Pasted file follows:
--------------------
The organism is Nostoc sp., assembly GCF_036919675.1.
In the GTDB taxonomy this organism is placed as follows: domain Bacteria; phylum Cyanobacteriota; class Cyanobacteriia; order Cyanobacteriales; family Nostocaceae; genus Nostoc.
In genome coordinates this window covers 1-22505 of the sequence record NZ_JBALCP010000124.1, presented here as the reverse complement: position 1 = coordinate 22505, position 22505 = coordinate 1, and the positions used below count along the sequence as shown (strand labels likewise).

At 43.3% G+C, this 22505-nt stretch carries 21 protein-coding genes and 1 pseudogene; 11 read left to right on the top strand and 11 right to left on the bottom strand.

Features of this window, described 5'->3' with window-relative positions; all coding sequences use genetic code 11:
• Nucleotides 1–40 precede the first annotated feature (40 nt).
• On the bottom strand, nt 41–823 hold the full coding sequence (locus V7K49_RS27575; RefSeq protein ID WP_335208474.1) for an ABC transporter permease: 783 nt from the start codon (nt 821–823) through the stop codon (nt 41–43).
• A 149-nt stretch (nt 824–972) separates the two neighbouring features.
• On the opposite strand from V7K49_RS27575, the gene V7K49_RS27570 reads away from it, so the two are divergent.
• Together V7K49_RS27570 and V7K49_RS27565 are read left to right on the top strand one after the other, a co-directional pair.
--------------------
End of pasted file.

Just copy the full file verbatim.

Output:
The organism is Nostoc sp., assembly GCF_036919675.1.
In the GTDB taxonomy this organism is placed as follows: domain Bacteria; phylum Cyanobacteriota; class Cyanobacteriia; order Cyanobacteriales; family Nostocaceae; genus Nostoc.
In genome coordinates this window covers 1-22505 of the sequence record NZ_JBALCP010000124.1, presented here as the reverse complement: position 1 = coordinate 22505, position 22505 = coordinate 1, and the positions used below count along the sequence as shown (strand labels likewise).

At 43.3% G+C, this 22505-nt stretch carries 21 protein-coding genes and 1 pseudogene; 11 read left to right on the top strand and 11 right to left on the bottom strand.

Features of this window, described 5'->3' with window-relative positions; all coding sequences use genetic code 11:
• Nucleotides 1–40 precede the first annotated feature (40 nt).
• On the bottom strand, nt 41–823 hold the full coding sequence (locus V7K49_RS27575; RefSeq protein ID WP_335208474.1) for an ABC transporter permease: 783 nt from the start codon (nt 821–823) through the stop codon (nt 41–43).
• A 149-nt stretch (nt 824–972) separates the two neighbouring features.
• On the opposite strand from V7K49_RS27575, the gene V7K49_RS27570 reads away from it, so the two are divergent.
• Together V7K49_RS27570 and V7K49_RS27565 are read left to right on the top strand one after the other, a co-directional pair.